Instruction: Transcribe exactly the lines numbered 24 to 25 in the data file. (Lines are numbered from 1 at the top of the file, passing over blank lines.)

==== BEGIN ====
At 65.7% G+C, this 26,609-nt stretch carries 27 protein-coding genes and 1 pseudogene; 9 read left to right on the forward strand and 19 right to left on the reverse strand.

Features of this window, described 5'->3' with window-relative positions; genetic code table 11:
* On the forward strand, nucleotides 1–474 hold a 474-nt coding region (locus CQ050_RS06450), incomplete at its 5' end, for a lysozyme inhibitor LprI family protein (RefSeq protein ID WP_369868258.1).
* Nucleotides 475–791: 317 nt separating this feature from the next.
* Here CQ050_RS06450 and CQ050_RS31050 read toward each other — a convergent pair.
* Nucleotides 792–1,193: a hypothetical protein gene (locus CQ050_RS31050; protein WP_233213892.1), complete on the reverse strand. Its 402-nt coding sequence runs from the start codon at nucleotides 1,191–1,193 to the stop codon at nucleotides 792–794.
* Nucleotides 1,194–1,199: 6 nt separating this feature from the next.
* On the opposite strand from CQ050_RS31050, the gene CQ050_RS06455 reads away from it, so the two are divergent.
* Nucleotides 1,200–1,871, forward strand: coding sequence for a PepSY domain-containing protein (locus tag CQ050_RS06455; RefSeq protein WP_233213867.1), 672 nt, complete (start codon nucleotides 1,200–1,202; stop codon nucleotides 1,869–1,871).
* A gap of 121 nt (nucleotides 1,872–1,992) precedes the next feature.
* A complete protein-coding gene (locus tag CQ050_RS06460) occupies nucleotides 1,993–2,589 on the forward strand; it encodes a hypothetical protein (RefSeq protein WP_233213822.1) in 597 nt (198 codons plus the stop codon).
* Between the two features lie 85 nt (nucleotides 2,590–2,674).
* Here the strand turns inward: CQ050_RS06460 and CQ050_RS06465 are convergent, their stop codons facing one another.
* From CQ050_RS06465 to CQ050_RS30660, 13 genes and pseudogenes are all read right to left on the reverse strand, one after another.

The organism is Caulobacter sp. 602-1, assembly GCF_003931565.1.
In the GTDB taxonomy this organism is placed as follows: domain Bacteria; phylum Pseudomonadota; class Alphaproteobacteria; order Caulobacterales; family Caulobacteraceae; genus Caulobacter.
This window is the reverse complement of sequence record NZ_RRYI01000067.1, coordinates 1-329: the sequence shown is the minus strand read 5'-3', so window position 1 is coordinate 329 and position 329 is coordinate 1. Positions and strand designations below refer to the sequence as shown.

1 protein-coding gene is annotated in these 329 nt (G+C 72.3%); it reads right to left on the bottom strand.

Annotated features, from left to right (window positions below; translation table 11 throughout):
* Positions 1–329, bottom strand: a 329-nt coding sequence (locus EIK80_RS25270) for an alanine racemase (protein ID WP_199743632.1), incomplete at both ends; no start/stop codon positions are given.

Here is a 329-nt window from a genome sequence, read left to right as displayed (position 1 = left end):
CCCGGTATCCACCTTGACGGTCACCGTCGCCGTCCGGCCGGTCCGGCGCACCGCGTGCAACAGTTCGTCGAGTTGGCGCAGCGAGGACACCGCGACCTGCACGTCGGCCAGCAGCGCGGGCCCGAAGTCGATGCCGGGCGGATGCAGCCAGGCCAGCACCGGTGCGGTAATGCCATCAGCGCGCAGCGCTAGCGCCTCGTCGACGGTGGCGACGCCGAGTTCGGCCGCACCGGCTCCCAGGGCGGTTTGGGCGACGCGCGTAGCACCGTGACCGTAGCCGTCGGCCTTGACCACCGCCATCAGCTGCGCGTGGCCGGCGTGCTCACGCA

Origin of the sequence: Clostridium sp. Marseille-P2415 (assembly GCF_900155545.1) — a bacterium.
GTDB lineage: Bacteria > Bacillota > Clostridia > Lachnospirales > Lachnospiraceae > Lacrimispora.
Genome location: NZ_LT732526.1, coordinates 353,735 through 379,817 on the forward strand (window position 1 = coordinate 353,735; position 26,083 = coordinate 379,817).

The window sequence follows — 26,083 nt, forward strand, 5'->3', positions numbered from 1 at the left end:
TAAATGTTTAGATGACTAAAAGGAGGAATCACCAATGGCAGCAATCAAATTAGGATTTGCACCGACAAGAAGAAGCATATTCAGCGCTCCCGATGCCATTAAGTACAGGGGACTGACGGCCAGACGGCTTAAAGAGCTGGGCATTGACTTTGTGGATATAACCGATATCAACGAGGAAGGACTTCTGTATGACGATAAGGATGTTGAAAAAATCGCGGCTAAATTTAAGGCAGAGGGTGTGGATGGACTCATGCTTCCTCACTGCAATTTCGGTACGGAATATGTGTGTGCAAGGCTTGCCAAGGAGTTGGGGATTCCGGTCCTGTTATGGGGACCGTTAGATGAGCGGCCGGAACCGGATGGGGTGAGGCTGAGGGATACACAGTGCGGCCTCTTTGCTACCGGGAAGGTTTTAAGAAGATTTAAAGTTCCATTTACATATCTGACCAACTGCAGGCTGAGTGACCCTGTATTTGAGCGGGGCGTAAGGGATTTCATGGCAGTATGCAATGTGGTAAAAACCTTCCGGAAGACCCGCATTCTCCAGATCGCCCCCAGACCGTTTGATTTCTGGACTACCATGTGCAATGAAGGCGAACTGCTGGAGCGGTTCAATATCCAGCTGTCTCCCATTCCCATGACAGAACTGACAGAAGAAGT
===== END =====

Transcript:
GTDB lineage: Bacteria > Bacillota > Clostridia > Lachnospirales > Lachnospiraceae > Lacrimispora.
Genome location: NZ_LT732526.1, coordinates 353,735 through 379,817 on the forward strand (window position 1 = coordinate 353,735; position 26,083 = coordinate 379,817).